The cart lab needs to have several mac computers (powermacs or quadras), so that each student in the class have their own computer. It is difficult to work knowing you have only five minutes left on one computer which has to be shared. Most University Computer Labs do not have the graphics or mapping software applications which are needed for the project. The same application software should be available in all computers. When you use one computer the first time, and a different computer the next time, too much effort is wasted figuring out how to make the same file work on the second computer because it doesn't have the necessary application software.
Advanced cartography should be a prerequisite for this course. Students should already be familiar with many issues regarding both cartography and computers.
A discussion on how WWW works, from the standpoint of the HTTP server, should be covered, as well as CGI applications. This should include some lessons on simple scripting languages, such as Applescripts and PERL. Since the course deals with subjects in which the entire, worldwide, Internet is the laboratory, one should understand how the software that runs the system works. If this is too much to learn, then a simplistic overview of the basic concepts may be enough.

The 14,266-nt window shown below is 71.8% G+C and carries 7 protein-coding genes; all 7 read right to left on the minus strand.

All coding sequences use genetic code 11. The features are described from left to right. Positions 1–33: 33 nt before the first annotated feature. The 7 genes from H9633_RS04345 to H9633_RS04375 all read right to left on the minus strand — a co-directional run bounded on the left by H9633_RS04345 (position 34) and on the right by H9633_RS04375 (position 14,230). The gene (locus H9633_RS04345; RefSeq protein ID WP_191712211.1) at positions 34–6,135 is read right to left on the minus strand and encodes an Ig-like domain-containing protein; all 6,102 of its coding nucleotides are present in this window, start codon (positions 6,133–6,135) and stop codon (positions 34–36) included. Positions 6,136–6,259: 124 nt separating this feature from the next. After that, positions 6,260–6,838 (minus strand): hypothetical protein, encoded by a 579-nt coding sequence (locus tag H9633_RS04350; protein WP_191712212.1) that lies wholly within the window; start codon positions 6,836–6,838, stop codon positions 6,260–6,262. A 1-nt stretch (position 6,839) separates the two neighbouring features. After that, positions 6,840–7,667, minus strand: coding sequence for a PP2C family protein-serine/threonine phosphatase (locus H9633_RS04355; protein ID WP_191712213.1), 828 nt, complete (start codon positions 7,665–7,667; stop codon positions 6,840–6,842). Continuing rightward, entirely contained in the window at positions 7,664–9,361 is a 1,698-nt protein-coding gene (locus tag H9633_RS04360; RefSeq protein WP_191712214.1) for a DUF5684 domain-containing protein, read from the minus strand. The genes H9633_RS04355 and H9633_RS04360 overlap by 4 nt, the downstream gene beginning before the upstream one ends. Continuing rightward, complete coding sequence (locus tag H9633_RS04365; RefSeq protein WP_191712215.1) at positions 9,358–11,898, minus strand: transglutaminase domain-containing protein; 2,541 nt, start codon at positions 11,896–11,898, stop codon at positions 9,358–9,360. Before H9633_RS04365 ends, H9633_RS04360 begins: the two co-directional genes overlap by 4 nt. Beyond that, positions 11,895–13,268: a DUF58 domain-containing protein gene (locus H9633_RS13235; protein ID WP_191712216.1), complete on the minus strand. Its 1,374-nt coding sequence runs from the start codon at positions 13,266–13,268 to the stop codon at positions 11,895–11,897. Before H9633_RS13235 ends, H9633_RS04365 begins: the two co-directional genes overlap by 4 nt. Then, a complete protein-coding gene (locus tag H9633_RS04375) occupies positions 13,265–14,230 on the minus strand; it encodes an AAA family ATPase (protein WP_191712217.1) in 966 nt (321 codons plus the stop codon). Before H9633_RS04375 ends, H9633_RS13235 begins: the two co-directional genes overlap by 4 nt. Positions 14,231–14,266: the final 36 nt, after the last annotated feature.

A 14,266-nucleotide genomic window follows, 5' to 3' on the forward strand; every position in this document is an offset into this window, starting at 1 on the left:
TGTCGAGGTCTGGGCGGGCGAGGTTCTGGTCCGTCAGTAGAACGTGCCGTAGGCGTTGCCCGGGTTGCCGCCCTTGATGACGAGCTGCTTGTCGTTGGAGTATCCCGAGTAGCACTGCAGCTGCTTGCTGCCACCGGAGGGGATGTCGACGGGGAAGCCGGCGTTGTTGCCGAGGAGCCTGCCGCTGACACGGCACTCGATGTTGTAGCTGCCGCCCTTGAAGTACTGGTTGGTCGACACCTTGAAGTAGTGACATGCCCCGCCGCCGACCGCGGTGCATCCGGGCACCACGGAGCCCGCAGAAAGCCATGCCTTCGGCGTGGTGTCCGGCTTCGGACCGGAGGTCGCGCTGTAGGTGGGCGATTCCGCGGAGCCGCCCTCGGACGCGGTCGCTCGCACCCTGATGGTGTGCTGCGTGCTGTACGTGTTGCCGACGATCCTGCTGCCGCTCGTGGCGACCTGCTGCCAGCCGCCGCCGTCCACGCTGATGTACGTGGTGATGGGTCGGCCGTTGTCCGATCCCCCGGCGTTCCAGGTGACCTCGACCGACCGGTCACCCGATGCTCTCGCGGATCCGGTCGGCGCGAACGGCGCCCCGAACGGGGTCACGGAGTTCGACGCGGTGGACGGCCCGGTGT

Both. There should be balance between the two topics. If there is enough published articles on the subject it could have been better also.
Before I took this course I didn't know much about WWW, although I had heard of it. The Internet has changed tremendously since the first day of the course, in terms of software used in the network. The basic concepts about networking remains the same; the only difference I saw was in how information is being carried from one computer node to another. The network changed my concept of distance and place. The world is much closer now than before and easy to navigate.